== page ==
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Bishop Barron expresses real outrage – and it’s wonderful

Bishop Robert Barron (CNS)

The bishop's letter is what we've been waiting for, says Fr Thomas Berg

Letter to a Suffering Church
By Bishop Robert Barron
Word on Fire Catholic Ministries, 57pp, 99p/$1.25 (kindle)

A priest for 33 years and a bishop for four, Bishop Robert Barron is one of the Catholic Church’s foremost teachers of the faith. His clear, no-nonsense, accessible approach to explaining Catholicism has drawn countless Catholics to a more intentional practice of the faith. Now he wants to keep them from walking away.

A 2019 Gallup Poll found that 37 per cent of Catholics said that news of the abuse crisis had led them to question whether they would remain in the Church. Barron’s message to them is blunt and urgent: don’t leave; stay and fight. Stay and contribute to the reform and renewal our Church desperately needs.

Barron’s Letter is, from start to finish, as he himself notes from the outset, a cry from the heart. He writes as a brother who, like all of us, has felt lacerated by the sexual abuse crisis.

The small book is easily readable in a couple of hours. But Barron’s preference, it seems, is that the book be read prayerfully, and where possible by groups of Catholics coming together to use it as a vehicle for parish-based discussion groups. In fact, Barron has deployed all the resources of his Word on Fire Catholic Ministries to make the Letter the centrepiece of a more ambitious project.

The book can be bought in bulk for parish-based discussion groups. The Word on Fire website offers a starter kit for pastors who wish to avail themselves of this resource, including a parish launch plan, sample parish announcements, an FAQ sheet on the abuse crisis, a group study guide, and access to a five-part companion video series pastors can make available to their parishioners via the messaging tool Flocknote.

Like anyone preferring to avoid painful news, Catholics tend to keep the abuse crisis at arm’s length – now more than ever. Barron, on the contrary, wants to bring Catholics together to face the crisis head on, prayerfully, thoughtfully and in dialogue with each other. That direct confrontation with the crisis – as I have insisted in my own book addressed to a hurting Church – is essential if we are to heal. Barron’s Letter will no doubt contribute greatly to that process.

While disillusioned lay Catholics are his intended audience, one cannot help sense there is another audience to whom the Letter is directed, albeit surreptitiously. Barron is a bishop, and that should be lost on no one. His Letter, intentionally or not, is a blowhorn to the ears of his brother bishops.

In referencing the bishops and their mishandling of the abuse crisis, Barron pulls no punches and his language is blunt. In urging lay Catholics to “stay and fight”, he insists they refuse “to be mollified by pathetic excuses”. (The pathetic excuses of bishops, we are led to infer.) That “a not inconsiderable number of bishops felt that it was permissible to shuffle offending priests from parish to parish, without even a word of warning to the people, clearly putting children in acute danger,” an angry Barron says, “beggars belief”.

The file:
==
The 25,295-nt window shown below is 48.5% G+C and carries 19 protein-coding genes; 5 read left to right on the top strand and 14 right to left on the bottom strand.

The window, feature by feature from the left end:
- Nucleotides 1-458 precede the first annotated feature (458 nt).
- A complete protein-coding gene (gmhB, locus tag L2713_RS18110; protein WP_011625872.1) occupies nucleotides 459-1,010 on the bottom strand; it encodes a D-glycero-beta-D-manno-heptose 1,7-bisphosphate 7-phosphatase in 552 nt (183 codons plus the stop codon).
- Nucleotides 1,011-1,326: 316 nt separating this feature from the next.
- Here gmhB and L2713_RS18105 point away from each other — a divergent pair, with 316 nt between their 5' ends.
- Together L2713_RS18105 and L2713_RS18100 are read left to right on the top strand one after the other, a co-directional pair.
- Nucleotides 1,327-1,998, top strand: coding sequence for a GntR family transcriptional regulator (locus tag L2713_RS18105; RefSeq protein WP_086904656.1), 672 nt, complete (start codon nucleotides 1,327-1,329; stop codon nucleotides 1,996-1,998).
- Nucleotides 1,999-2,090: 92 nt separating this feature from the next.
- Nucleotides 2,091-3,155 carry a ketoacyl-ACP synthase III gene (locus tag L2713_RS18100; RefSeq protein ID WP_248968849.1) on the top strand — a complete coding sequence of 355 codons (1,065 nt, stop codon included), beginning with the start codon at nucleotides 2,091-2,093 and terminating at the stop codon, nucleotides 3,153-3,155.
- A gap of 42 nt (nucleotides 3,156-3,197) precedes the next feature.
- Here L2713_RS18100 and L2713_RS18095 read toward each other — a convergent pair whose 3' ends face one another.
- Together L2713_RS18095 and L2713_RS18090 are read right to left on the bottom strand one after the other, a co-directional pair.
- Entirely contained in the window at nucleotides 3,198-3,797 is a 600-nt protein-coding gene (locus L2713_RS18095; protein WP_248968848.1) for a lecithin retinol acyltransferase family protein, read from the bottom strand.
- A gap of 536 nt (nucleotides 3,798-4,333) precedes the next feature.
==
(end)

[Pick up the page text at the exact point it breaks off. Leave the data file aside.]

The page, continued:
In elucidating the ingredients of a “clerical culture that made this kind of abuse and its cover-up possible”, Barron is scathing: “How many priests and bishops acted like David, striding on the roof of his palace and ordering that Bathsheba come to them?” The sexual predation of children by clerics and the malfeasance of bishops who failed to stop them, Barron fumes, “is more than a moral problem; it is a rot, a disease, a threat to the great principles of the Church that we hold dear”.

In the wake of the summer from hell of 2018, Catholics often wondered where was the outrage – from bishops. Real outrage. Catholics stood aghast at a clueless Cardinal Wuerl who assured them that this was not “some massive, massive crisis”; at bishops who could at best muster a pathetically subdued lament (“I am deeply saddened by all this – really.”)

What I love about the Letter is that there is real outrage here: rightly channelled and pastorally packaged outrage, but outrage nonetheless. And it is wonderful.

To be sure, Barron understands all too well that Catholics want and need a new kind of bishop: bishops who, by their own holiness of life, become vessels through which the Holy Spirit can engender a spiritual renewal of the clergy in their dioceses; bishops who are shepherds and not mere managers of the flock; bishops who think and act far outside the box in their pastoral methods; bishops who show genuine outrage at this crisis, and endless compassion and solicitude for victims.

There are such bishops, thank God. Barron is one of them. His Letter is a clarion call to those bishops to act, and act now: to ferret out sexually active priests among their clergy, to exercise fraternal correction – publicly if necessary – of malfeasant brother bishops, to work to expunge a sickly internal culture among bishops that was the fertile breeding ground for this crisis.

In a word, it is a call to lead. And when these good bishops lead, committed Catholics – the Catholics who stay and fight – will follow.

Fr Thomas Berg is professor of moral theology at St Joseph’s Seminary (Dunwoodie) in Yonkers, New York. He is author of Hurting in the Church: A Way Forward for Wounded Catholics (Our Sunday Visitor, 2017)